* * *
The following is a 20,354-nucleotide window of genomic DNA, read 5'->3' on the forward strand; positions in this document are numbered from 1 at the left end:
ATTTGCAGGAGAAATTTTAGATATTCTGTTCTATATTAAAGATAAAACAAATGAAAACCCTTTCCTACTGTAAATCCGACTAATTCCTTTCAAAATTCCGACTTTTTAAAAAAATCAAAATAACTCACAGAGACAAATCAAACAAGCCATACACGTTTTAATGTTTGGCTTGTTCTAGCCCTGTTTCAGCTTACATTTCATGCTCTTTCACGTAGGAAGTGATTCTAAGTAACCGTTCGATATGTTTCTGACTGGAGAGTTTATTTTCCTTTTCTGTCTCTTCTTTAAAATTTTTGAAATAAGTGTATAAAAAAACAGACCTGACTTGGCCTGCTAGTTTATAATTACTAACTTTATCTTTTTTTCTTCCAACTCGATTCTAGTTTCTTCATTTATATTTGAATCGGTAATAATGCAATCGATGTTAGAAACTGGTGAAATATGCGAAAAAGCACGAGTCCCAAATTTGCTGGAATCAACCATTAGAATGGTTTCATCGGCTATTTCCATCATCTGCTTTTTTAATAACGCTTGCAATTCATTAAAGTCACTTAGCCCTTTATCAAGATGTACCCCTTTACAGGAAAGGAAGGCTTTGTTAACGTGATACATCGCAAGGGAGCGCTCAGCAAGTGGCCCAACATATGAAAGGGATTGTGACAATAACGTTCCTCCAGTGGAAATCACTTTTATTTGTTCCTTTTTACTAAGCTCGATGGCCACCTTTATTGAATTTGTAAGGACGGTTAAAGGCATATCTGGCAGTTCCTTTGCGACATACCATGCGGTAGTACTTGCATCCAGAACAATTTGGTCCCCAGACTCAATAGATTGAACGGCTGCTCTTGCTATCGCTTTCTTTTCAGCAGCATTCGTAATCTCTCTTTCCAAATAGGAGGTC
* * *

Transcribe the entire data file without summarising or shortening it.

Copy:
The following is a 20,354-nucleotide window of genomic DNA, read 5'->3' on the forward strand; positions in this document are numbered from 1 at the left end:
ATTTGCAGGAGAAATTTTAGATATTCTGTTCTATATTAAAGATAAAACAAATGAAAACCCTTTCCTACTGTAAATCCGACTAATTCCTTTCAAAATTCCGACTTTTTAAAAAAATCAAAATAACTCACAGAGACAAATCAAACAAGCCATACACGTTTTAATGTTTGGCTTGTTCTAGCCCTGTTTCAGCTTACATTTCATGCTCTTTCACGTAGGAAGTGATTCTAAGTAACCGTTCGATATGTTTCTGACTGGAGAGTTTATTTTCCTTTTCTGTCTCTTCTTTAAAATTTTTGAAATAAGTGTATAAAAAAACAGACCTGACTTGGCCTGCTAGTTTATAATTACTAACTTTATCTTTTTTTCTTCCAACTCGATTCTAGTTTCTTCATTTATATTTGAATCGGTAATAATGCAATCGATGTTAGAAACTGGTGAAATATGCGAAAAAGCACGAGTCCCAAATTTGCTGGAATCAACCATTAGAATGGTTTCATCGGCTATTTCCATCATCTGCTTTTTTAATAACGCTTGCAATTCATTAAAGTCACTTAGCCCTTTATCAAGATGTACCCCTTTACAGGAAAGGAAGGCTTTGTTAACGTGATACATCGCAAGGGAGCGCTCAGCAAGTGGCCCAACATATGAAAGGGATTGTGACAATAACGTTCCTCCAGTGGAAATCACTTTTATTTGTTCCTTTTTACTAAGCTCGATGGCCACCTTTATTGAATTTGTAAGGACGGTTAAAGGCATATCTGGCAGTTCCTTTGCGACATACCATGCGGTAGTACTTGCATCCAGAACAATTTGGTCCCCAGACTCAATAGATTGAACGGCTGCTCTTGCTATCGCTTTCTTTTCAGCAGCATTCGTAATCTCTCTTTCCAAATAGGAGGTC